New Cold War: “Nuclear-armed” Russian Tu-160 ‘Blackjack’ bomber intercepted by RAF Typhoons while satellites monitor growth of Russian air base in Syria

by | Sep 25, 2015 | History, Military space | 0 comments

As the Royal Air Force looked back to its victory in the Battle of Britain* 75 years ago, culminating in RAF Hurricanes and Spitfires flown by “The Few” mauling Luftwaffe daylight bombing attacks on London during September 1940, its modern day pilots were still having to guard the UK’s skies from intruders.  On 10 September a Russian Tu-160 supersonic bomber, NATO Codename ‘Blackjack’, was intercepted by RAF Typhoon fighter jets flown from RAF Lossiemouth in Northern Scotland.   Media reports indicate that RAF signals intelligence resources (likely to be listening stations and signals intelligence satellites) discovered that nuclear weapon first stage arming codes had been sent to the bomber.  The codes are an indication that the bomber was likely to have been carrying a live nuclear bomb or depth charge.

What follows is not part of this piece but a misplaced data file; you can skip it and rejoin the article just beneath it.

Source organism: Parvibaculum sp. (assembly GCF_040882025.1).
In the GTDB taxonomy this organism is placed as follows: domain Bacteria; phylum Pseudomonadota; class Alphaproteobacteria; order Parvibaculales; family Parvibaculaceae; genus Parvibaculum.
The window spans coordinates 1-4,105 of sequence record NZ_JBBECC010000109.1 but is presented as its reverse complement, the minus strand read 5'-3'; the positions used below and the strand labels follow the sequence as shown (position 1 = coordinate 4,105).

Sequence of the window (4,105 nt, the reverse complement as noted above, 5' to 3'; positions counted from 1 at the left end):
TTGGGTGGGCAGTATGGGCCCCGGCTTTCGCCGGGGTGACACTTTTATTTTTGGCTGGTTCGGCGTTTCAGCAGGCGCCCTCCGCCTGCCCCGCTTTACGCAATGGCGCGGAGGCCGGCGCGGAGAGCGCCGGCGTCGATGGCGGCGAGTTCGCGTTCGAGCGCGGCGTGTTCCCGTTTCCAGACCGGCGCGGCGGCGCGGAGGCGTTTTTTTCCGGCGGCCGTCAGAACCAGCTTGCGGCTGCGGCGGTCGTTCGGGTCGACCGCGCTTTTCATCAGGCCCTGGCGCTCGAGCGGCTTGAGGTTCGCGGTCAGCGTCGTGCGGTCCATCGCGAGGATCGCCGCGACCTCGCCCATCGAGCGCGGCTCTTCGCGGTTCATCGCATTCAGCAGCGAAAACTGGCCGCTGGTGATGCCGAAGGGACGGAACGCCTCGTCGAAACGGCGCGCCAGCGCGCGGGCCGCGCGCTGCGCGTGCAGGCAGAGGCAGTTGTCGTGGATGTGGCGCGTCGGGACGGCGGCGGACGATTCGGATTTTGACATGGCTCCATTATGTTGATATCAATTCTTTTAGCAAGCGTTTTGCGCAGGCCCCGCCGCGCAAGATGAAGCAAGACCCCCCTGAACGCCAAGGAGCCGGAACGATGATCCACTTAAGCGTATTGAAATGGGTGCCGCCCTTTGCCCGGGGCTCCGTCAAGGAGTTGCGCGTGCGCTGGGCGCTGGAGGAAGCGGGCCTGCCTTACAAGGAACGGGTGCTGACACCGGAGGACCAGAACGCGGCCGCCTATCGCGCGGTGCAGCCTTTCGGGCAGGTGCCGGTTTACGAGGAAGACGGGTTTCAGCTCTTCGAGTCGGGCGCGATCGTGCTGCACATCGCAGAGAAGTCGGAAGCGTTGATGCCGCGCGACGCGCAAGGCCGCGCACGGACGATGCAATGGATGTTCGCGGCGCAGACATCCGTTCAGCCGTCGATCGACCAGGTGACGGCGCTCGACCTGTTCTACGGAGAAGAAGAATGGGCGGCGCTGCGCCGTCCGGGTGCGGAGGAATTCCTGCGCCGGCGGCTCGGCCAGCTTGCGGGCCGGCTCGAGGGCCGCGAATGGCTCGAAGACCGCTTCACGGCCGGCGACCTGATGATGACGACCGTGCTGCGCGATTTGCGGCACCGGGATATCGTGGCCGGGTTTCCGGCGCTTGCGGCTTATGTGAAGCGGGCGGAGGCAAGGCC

Russian intruder flights against NATO countries have been carried out on an increasing basis during a tense time between NATO and Russia.  This tension has been mainly caused by Russia’s annexation of parts of Ukraine, by the assassination of key opponents of the Putin-led Russian government, and by Russia’s increasing military air support for the Assad-regime in Syria under the guise of attacking ISIL forces.

The latter element is especially troubling to neighbouring countries such as Turkey and Israel.   Russia, whose government originally decried foreign involvement in the civil war, has now heavy intervened itself by constructing a full air base at Bassel al Assad air base near Latakia, Syria.    Western analysts are using both military and commercial satellite imagery to monitor the growth of the base.  From the imagery it is apparent that the base already has crewed Russian Sukhoi Su-30SM and Su-24  fighter-bombers, and Sukhoi Su-25 ground attack aircraft operating from it.

*A paper written by this writer describing the Battle of Britain is at:


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